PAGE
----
New 3D-printed adaptive accessories for the Surface Pen and automatic alt text for LinkedIn posts were also announced at Microsoft’s Ability Summit.
Imagine if Clippy didn’t suck and instead made genuinely helpful suggestions to ensure the content you create is accessible to as wide an audience as possible. That’s the idea behind a new tool Microsoft announced today at its annual Microsoft Ability Summit. The new “Accessibility Assistant” for Microsoft 365 office software is like a spelling or grammar checking tool that will instruct users on how to prevent and correct accessibility issues in real time when creating content.
A new person-shaped icon will be used to flag the location of accessibility issues across your work, such as low contrast between text and background — the most frequent accessibility issue that occurs in Word documents, according to Microsoft. The Accessibility Assistant will begin rolling out “in the coming weeks” and will eventually replace Microsoft 365’s current Accessibility Checker, a similar tool that checks to see if content is legible for people with disabilities — but only after you ask it to.
Microsoft also announced that customizable 3D-printed attachments and grips will be available for the Surface Pen later this year. These adaptive accessories make it easier for users with mobility issues to hold and control a pen stylus and are already available for the Microsoft Business Pen and Microsoft Classroom Pen 2.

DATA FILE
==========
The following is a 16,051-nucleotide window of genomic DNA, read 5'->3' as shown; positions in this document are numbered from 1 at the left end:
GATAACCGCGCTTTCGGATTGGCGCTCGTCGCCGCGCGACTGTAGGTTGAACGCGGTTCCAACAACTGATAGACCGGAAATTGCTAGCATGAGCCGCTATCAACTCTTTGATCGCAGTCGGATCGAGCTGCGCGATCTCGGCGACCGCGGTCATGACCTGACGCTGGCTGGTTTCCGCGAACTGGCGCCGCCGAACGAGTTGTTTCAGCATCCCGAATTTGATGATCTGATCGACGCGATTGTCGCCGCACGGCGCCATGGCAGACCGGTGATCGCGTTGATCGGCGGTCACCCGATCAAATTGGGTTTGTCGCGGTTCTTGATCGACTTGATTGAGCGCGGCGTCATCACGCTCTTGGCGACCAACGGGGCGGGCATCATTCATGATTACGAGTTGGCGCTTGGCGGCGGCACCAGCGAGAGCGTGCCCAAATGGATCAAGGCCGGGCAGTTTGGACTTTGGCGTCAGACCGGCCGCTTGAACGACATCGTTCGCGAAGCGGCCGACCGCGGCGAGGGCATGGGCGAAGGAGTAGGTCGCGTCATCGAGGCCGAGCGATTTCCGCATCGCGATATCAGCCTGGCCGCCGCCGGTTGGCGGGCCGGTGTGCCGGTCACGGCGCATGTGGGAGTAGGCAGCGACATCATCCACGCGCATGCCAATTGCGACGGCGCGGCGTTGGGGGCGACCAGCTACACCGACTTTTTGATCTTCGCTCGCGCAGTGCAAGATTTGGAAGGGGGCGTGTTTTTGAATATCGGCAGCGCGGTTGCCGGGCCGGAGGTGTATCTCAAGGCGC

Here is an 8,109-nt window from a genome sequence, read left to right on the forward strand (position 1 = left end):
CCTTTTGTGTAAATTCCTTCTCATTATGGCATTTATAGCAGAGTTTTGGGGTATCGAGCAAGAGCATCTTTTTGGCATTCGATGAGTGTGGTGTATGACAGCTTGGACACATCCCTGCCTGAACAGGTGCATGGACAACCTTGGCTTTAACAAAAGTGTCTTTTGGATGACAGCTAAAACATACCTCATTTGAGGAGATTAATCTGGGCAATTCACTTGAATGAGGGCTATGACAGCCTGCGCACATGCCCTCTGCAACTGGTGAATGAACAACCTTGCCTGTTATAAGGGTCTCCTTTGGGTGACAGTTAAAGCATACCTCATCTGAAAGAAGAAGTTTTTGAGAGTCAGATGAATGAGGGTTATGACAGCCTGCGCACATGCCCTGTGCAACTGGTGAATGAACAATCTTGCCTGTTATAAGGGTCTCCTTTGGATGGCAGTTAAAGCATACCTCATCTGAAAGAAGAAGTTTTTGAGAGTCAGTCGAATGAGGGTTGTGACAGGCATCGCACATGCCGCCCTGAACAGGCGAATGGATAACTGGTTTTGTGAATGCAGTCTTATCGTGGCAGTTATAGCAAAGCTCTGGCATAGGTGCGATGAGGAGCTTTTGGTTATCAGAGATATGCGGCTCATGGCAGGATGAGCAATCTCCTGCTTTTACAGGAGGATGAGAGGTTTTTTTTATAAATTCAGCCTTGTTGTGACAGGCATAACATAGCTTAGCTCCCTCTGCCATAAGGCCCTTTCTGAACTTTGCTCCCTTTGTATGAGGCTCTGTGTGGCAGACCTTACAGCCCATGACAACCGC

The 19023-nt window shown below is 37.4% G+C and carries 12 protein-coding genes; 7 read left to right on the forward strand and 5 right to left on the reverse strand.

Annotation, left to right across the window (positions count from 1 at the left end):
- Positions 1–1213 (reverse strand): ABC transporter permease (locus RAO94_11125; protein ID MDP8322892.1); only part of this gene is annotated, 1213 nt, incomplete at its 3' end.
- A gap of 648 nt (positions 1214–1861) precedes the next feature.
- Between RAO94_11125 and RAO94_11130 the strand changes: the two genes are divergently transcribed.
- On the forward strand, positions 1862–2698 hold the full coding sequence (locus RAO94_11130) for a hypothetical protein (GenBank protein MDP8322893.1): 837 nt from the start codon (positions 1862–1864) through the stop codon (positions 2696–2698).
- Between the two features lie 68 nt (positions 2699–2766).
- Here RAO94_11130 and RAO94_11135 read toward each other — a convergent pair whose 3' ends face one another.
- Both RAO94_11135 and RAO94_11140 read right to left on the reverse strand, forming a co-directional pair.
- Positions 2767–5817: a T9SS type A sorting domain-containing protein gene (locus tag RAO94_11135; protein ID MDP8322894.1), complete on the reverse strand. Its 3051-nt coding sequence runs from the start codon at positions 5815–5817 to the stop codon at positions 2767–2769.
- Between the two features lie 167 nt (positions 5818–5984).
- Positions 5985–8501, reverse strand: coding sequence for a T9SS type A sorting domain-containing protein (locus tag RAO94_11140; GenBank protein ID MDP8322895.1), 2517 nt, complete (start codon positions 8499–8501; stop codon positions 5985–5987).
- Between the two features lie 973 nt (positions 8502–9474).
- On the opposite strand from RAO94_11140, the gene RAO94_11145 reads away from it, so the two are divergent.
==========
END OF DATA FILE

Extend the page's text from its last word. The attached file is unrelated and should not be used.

Support for 13 new African languages, including Yoruba, Hausa, and Igbo, has been added to Microsoft’s Translate tool, which enables users to communicate around both language and accessibility barriers with text-to-speech and verbal translations. And finally, LinkedIn is adding automatically generated alt text descriptions and captioning utilizing Azure Cognitive Services, Microsoft’s collection of cloud-based AI features for developers. Microsoft notes that 40 percent of LinkedIn posts contain at least one image, and while auto-generated captions and image descriptions tend to have some issues, it’s certainly better than nothing.
Microsoft’s Accessibility Assistant doesn’t have much going for it yet, initially offering similar features to the Accessibility Checker it’s destined to supersede. But seeing how comparable it is to correctional tools like Grammarly (at least visually speaking) is neat, and with more updates, who knows what kind of issues it’s going to lay bare for me. I fearfully look forward to being humbled by my potentially inaccessible writing habits.